Our Favorite Books

Our Favorite Books

Education, Technology, Teaching Reading, Language Arts, Culture, Etc, History, Novels, Children’s Books, Religion, Writing, Daily Life.

On Education Generally

Healy, Jane. Endangered Minds: Why Our Children Don’t Think and What We Can Do About It. New York: Touchstone, 1990. Healy suggests that computers and videos actually change the way the brain develops and functions.

Hicks, David. Norms and Nobility: A Treatise on Education. Just reissueed in paperback by University Press of America (1999). Hicks defines the classical education as one concerned, not with what is, but with what should be.

Postman, Neil. The End of Education: Redefining the Value of School. New York: Knopf, 1995. What’s the point of school? Postman will help you answer this question for yourself.

On Technology

Ellul, Jacques. The Technological Society. New York: Vintage Books, 1964. Tough going, but immensely worthwhile. Take the time to read Ellul, who will convince you that efficiency is not your friend.

Roszak, Theodore. The Cult of Information : A Neo-Luddite Treatise on High Tech, Artificial Intelligence, and the True Art of Thinking. University of California Press, 1994. Roszak isn’t anti-technology, but he’s cautious; this book contains the best explanation of the distinction between information and knowledge that I’ve ever seen.

Sale, Kirkpatrick. Rebels Against the Future: The Luddites and Their War on the Industrial Revolution — Lessons for the Computer Age. New York: Addison-Wesley, 1995. It’s an honor to be called a Luddite; read Sale to find out why. You’ll also find yourself viewing the technologies that make your life simple in a whole new way.

On Teaching Reading

Beechick, Ruth. A Strong Start in Language. Pollock Pines, CA: Arrow Press, 1993. A simple, easy-to-follow guide for teaching beginning language skills at home.

Bouldin, Ethel. An Acorn In My Hand. Thoburn Press, 1964. Jessie used this when she first began home schooling; it is still possible (although not easy) to find copies around.

Language Arts

Daly, Mary. The Complete Book of Diagrams. A great supplement for a grammar program that’s weak on diagramming. This is published by the Riggs Institute; you can view their catalog at Riggs Institute-Online Catalog , or contact them at 4185 S.W. 102nd Avenue, Beaverton, Oregon, 97005, (ph) 503-646-9459 (fax) 503-644-5191. This book was originally designed for classrooms; Daly also has another title, The First Whole Book of Diagrams, written especially for homeschoolers. For more information about both books, including excerpts, visit Resources for Diagramming.

On Culture, Etc.

Levine, Lawrence W. Highbrow, Lowbrow: The Emergence of Cultural Hierarchy in America. Cambridge: Harvard University Press, 1988. Do you feel guilty when you read bestsellers? Do you watch Shakespeare because you feel like you ought to? Do you hide comic books behind your paperback Euripedes? Levine will tell you why.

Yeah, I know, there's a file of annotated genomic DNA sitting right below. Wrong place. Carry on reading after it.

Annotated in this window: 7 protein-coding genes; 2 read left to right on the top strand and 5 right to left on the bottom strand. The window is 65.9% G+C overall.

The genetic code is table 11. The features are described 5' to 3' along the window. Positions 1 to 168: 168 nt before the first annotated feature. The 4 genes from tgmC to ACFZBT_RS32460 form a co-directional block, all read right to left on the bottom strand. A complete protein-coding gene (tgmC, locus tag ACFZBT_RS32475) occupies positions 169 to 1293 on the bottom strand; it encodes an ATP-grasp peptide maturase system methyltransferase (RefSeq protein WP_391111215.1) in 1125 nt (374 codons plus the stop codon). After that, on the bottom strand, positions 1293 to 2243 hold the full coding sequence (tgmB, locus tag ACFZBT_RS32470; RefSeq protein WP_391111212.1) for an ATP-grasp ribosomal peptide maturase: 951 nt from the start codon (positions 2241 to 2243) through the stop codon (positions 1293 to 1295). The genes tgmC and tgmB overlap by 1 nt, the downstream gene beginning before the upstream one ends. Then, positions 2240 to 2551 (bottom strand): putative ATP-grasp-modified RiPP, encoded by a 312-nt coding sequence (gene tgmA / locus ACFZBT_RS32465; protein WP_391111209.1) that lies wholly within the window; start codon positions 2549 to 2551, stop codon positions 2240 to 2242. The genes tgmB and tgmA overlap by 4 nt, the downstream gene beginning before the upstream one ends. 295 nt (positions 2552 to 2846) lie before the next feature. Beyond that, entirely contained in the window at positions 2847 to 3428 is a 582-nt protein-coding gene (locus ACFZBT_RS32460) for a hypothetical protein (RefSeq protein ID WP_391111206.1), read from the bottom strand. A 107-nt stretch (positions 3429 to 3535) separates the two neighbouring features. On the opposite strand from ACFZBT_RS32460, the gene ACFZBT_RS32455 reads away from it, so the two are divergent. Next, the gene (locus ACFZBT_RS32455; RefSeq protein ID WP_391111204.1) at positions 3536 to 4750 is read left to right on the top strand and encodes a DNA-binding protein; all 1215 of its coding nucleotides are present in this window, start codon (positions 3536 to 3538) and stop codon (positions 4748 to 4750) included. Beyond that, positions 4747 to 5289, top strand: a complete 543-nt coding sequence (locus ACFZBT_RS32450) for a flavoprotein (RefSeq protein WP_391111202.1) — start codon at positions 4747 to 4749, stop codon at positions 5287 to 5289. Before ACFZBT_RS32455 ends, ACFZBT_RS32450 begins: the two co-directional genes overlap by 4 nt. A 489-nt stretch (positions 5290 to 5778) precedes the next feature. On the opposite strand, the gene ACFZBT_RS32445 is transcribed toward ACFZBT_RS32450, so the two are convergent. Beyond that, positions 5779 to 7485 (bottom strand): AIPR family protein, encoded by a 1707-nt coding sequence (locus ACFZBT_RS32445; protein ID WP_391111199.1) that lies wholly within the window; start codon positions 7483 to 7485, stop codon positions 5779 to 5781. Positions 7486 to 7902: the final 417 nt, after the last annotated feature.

Boydston, Jeanne. Home & Work: Housework, Wages, and the Ideology of Labor in the Early Republic. Oxford: Oxford University Press, 1990. A convincing and clear explanation of why housework “doesn’t count” in today’s economy.

Hatch, Nathan O. The Democratization of American Christianity. New Haven: Yale University Press, 1989. Hatch explains the historical development of do-your-own-thing spirituality.

Raboteau, Albert J. Slave Religion: The “Invisible Institution” in the Antebellum South. Oxford: Oxford University Press, 1978. Raboteau’s classic work is essential for any understanding of African-American history.

Novels (Susan’s list)

Austen, Jane. Pride & Prejudice, Persuasion, Emma. There’s nobody like Jane. Read them all. (But you can skip Mansfield Park; Fanny Price is too annoying to live.)

Forester, C. S. Hornblower series. Little, Brown, various dates. History, romance, sea battles, suspense, and a brilliant portrayal of a complex character.

Howatch, Susan. The Church of England series: Glittering Images, Ultimate Prizes, Glamorous Powers, Scandalous Risks, Mystical Paths, Absolute Truths. New York: Crest, paperbacks, various dates. Howatch’s six Church of England novels present reality from six different perspectives, so that the same story changes slightly with each novel. Even though these novels annoy me (they’re a little heavy on the psychobabble), I’ve reread them several times because Howatch is dealing with a serious question: can you speak of faith in the languages of psychology, science, and mysticism without altering its nature? And they’re just plain fun. (Howatch also does some serious cribbing from Merton — see the “Religion” section below).